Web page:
Buses of Mass Destruction

By Malik Siraj Akbar

There is one pessimistic lesson we should learn from Sunday’s car bomb blast on Shia pilgrims in Mastung: no travel route is safe for the Shias in Balochistan and sectarian militants have become so powerful that they can hunt down unarmed citizens wherever they want and then easily vanish in thin air without the fear of ever being caught. The sectarian conflict has become extremely barbaric and the Shia Muslims are left in the mercy of Sunni militants.  On Sunday, at least 19 people were brutally killed and nearly 25 were badly injured when a car carrying a bomb struck in one of the three buses that was carrying Shia pilgrims in Mastung district.

Attacks after attacks on buses that transport Shia pilgrims to holy sights in Iran have made traveling on buses a nightmare.  Sunni militants routinely stop buses carrying Shias, ask for the identity cards of the passengers and then shoot them indiscriminately simply, and of course sadly, because the belong to the Shia sect of Islam. The government’s attempt to safeguard these buses with the help of security guards has also fizzed out as the attackers in Mastung also managed to injure two of the security guards who were escorting the three buses on Sunday. Bus drivers naively believe they can skip attacks if they several buses travel together. This is a good strategy but did not prove to be very helpful on Sunday. When several buses carry too many passengers at the same time, they also face the risk of mass casualties in case of an attack on even one bus. In Mastung, we experienced the same outcome where one bus was totally burnt because of the blast and some of the passengers were burnt to such an extent that their faces could not be identified. At the end of the day, the threats keeps looming and it does not matter whether the buses travel alone or in small convoys.

Is there anything else that the government should do besides issuing mere statements of condemnation after every incident?

The Shia community, which mainly comprises of the ethnic Hazaras in Balochistan, has faced one tragedy after the other. Hundreds of innocent Shias have lost their lives in the hands of religious extremists but the issue has still failed to top the government’s priority chart. The national media is obsessed with lesser important issues, such as cricket matches, at a time when the media should encourage an earnest national debate why the government is still not taking up the issue on priority basis. Sections of the secret services have been blamed for supporting these religious fanatics while others blame foreign (read Saudi Arabian) funding the main cause of escalating religiosity in Balochistan and elsewhere in Pakistan. The million dollar question, however, remains unanswered: What benefits does the Establishment achieve by promoting religious extremists and keeping utterly silent over the killing of civilians? If there is a larger ‘national interest’ attached to the Establishment’s alleged support to these groups, the secret should be made public and the whole country should know what national interest is being preserved at the cost of the Shias. After all, we believe no ‘national interest’ or ‘national asset’ should hold more value than the lives of our fellow citizens.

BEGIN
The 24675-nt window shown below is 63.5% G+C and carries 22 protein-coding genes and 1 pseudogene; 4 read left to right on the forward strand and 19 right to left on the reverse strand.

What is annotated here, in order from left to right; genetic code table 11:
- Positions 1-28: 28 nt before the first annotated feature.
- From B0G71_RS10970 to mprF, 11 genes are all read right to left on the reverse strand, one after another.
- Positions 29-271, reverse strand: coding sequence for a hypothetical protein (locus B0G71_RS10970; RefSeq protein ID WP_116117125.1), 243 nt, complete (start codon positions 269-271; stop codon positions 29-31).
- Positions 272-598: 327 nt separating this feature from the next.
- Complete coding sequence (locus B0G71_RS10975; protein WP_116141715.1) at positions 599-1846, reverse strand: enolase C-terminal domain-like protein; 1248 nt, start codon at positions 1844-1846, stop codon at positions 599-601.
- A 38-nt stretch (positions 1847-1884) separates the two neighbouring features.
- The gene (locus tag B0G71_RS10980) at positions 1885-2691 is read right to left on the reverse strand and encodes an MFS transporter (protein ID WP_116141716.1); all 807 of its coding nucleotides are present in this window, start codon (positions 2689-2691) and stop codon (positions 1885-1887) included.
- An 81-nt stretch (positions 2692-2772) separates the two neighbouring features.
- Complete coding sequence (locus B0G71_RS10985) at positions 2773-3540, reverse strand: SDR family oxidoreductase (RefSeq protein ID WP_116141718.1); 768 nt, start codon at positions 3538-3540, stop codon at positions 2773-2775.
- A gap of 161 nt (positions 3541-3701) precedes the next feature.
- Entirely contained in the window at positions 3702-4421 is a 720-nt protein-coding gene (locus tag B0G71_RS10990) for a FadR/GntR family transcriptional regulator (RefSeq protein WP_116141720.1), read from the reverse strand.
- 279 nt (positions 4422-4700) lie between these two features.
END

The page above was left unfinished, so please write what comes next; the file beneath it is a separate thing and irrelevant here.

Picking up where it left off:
The government has not made the elimination of the extremist groups a priority because it has still not come under sufficient pressure from any quarter. The mainstream Pakistani political parties, such as the Pakistan People’s Party and the Pakistan Muslim League, have not come out in the streets to protest the killing of Shias. None of the political parties has made the fight against sectarianism  a fundamental element of its election manifesto. We may not often want to offend our Shia countrymen but the silence of these political parties clearly, though indirectly, tells them that there is tacit approval of the Shia killings in our society at large. How can a society, otherwise, remain so indifferent and senseless after regularly witnessing mass murder of fellow citizens in broad daylight? Neither secular political parties nor the national media have been able to instill the feeling of anger and rebellion among the ordinary citizen to stand up and own the battle against what many now call the “Shia-genocide”.

Sunday’s carnage has brought the year 2012 to an end with a depressing note: 2013 is not going to get any better until we initiate and own a battle against the Shia killings and establish a tolerant, secular and pluralistic society.

This editorial was originally published in The Baloch Hal on December on December 31, 2012


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